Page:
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Mr. Disney, Be A Member in OUR Club

For many people, this story must be some kind of dream: free episodes of "Desperate Housewives" available on the net? (Disney to Make TV Shows Available Free on Web.)

"In an effort to extend its broadcast economic model to the Internet, the Walt Disney Company said today that it would offer some of its most popular ABC television shows free on its Web sites but with commercials that cannot be eliminated," reports The New York Times.  'The shows include Desperate Housewives, Lost, Commander-in-Chief and Alias."

This seemed like something of a non-event to me at first, because I have a guilty secret: I've never seen a single episode of the Desperate Housewives - or for that matter, Lost, C-I-C, or Alias.  I know that must put me into a small minority of the US population.  But it's true.  My TV viewing is really limited to two categories: The Simpsons and interesting live sports events, such as yesterday's Masters Tournament.

The absence of TV from my life is driven by several factors.  First, being the father of two small children, I really don't have the time; second, what viewing time I have has shifted significantly to the Internet; and third, I've realized that I'm no longer part of the advertisers' "core demographic" of 18 to 34 year olds.

Until recently, I was a regular TV watcher, but in contrast, my wife (four years older than me) was not.  If she came into the family room and briefly watched one of the ads up on the big screen, she would often just shake her head.  Incessant cries of "Wazzup?" were not just her cup of tea.  "You're not part of the target audience," I would say.  "I can see that," she would agree, and then leave.

Having turned 36 at the end of last year,  I have now "caught up" with my spouse.  Most of the ads I see in the commercial breaks have become so unappealing and tiresome that frankly I'd rather not watch the TV programs that surround them.  (And before you ask, yes, I have heard of TiVo, but that's a whole other discussion.)

But somehow, this idea of having Desperate Housewives delivered through the Net, even with ads that can't be deleted or skipped, is very appealing to me.

How so?  Because if Disney did this right, they would apply the principles of Enterprise Decision Management to recapture lost TV viewers like me, while also dramatically improving the value they are delivering to advertisers.

If Disney armed itself with rules and predictive analytics as part of a broader content delivery infrastructure, then they could incorporate personalized ads into the episodes they send out for online consumption.

I'm not suggesting that the ads should call me by name.  ( As in, "Welcome, Ian, to a new world of freshness." ) I mean that specific ads fitting my individual needs and preferences would be added to my program stream from larger a set of available slots.

If I am watching Eva Longoria cavorting across the backlawns of Wisteria Lane, I don't want to see testosterone-charged ads for beer, just as I don't want to see ads for skin moisturizers.  A promotion for a mid-range car or a new make of razors would be very much more appropriate.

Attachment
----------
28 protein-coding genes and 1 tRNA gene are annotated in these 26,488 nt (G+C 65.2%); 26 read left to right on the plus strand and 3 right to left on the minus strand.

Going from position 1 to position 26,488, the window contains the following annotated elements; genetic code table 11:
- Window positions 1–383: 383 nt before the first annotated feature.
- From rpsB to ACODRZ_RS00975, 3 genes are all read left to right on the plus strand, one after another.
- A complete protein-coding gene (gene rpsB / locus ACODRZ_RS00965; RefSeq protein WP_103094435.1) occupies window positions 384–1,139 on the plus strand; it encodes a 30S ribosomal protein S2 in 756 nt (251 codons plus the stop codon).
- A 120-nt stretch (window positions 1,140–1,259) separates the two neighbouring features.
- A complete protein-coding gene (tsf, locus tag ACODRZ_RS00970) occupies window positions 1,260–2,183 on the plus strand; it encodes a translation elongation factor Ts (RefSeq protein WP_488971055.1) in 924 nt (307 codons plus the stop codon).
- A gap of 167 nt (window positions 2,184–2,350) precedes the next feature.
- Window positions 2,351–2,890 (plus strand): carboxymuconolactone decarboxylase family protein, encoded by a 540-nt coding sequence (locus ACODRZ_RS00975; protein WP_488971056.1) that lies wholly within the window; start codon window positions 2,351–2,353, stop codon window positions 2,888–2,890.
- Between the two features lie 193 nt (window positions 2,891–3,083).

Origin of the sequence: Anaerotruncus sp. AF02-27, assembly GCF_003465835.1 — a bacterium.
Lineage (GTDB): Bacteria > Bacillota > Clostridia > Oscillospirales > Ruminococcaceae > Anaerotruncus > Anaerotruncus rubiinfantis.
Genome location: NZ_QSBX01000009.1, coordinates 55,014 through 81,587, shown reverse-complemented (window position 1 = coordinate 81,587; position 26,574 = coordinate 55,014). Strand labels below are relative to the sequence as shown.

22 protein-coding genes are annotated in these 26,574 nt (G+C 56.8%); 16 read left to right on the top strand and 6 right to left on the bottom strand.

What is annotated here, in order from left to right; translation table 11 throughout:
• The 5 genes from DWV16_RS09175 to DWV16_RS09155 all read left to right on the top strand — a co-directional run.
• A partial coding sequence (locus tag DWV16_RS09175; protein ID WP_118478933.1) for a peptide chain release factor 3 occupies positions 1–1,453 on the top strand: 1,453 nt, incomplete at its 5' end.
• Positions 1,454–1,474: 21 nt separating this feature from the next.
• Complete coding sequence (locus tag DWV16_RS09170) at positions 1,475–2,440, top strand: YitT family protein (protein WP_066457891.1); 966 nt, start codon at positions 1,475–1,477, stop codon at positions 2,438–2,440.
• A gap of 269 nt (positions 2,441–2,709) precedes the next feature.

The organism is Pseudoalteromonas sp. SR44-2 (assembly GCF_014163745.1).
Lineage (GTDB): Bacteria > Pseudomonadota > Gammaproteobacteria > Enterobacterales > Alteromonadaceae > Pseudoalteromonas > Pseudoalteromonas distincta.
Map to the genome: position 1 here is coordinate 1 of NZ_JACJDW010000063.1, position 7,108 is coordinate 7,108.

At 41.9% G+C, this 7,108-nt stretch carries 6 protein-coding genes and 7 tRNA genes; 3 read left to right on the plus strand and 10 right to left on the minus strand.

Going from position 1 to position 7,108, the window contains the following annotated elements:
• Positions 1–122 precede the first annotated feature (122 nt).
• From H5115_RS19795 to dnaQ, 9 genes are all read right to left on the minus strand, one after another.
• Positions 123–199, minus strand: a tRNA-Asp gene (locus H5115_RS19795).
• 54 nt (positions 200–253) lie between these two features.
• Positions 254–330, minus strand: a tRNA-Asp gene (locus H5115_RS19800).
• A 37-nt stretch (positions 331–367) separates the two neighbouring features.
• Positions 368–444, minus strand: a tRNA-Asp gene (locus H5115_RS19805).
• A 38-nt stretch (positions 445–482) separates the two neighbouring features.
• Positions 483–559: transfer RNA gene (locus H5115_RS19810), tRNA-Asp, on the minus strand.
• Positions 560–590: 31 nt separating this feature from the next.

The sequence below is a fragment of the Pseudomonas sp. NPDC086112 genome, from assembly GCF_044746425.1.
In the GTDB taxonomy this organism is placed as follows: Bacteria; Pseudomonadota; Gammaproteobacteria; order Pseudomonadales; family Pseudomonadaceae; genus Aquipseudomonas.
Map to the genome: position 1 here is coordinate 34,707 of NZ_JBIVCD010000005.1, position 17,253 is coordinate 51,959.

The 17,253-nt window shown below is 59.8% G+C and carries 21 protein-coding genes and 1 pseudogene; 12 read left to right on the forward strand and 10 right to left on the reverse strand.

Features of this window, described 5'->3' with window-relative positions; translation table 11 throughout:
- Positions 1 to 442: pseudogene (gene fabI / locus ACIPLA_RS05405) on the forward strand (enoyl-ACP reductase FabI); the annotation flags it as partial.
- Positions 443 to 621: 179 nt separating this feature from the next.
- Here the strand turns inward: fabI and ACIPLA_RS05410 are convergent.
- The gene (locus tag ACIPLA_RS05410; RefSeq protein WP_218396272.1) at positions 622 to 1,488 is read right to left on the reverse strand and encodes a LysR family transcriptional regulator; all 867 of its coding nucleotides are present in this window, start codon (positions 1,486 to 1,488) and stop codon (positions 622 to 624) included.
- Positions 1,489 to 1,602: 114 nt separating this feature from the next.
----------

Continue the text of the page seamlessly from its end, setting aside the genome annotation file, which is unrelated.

This seems kind of obvious, and I suspect Disney has thought of this.  Certainly the Mouse has some pretty powerful marketing thinkers in their camp, and with companies like P&G, Unilever, and Toyota providing advertising support, there is every possibility it's cropped up in their brainstorming sessions.  Where they might be stumped is in thinking about how to make it happen.

Of course, I think the answer to their question is Enterprise Decision Management.

Just think about applying the core dimensions of "Decision Yield":

  • Precision:  Disney and its advertisers can apply predictive analytics to extrapolate from a viewer's demographics and prior behaviors to the exact nature of the advertising that will be most likely to elicit a response.
  • Consistency:  The issue here is probably not delivering the exact same ad every time the same viewer watches the same program, but instead aggregating the consumer's viewing experiences over time, and presenting ads in the right sequence and at the right time.
  • Agility:  If Disney was particularly cunning in its system design, it would incorporate some form of Experimental Design - such as varying creative treatments or the timing of spots within a program - into the delivery of some small proportion of its ads (say 10%) .  And as it learned what was working and what wasn't, it would rapidly update the rules on which the delivery of the remaining ads was based.

The advantages are obvious.  Suddenly, presented with advertising that is relevant to me, TV becomes interesting again.  Audiences will naturally creep up, assuming the quality of the programming remains the same.

But much more importantly the advertising itself is incredibly more effective.

Remember the old saying about how 50% of all advertising is a waste - the problem is just can't tell which 50%.  Well, now you can target the right message to the right consumer, driving down the number of wasted impressions.  And advertisers can build in closed-loop mechanisms - such as simple clickthrough tracking - to improve the results of each ad.  Surely, this is advertising nirvana?

So, here's my invitation to Mr. Disney, or rather to Anne Sweeney, president of the Disney-ABC television group who announced this initiative to a meeting of cable executives today.  Come join our club.  Come be part of the growing number of firms that have deployed Enterprise Decision Management to increase the precision, consistency, and agility of their operations.   We'll be pleased to show you how.

And if you won't, perhaps Mr. Murdoch will give us a call.  I mean, how else will I ever see my beloved Simpsons online?

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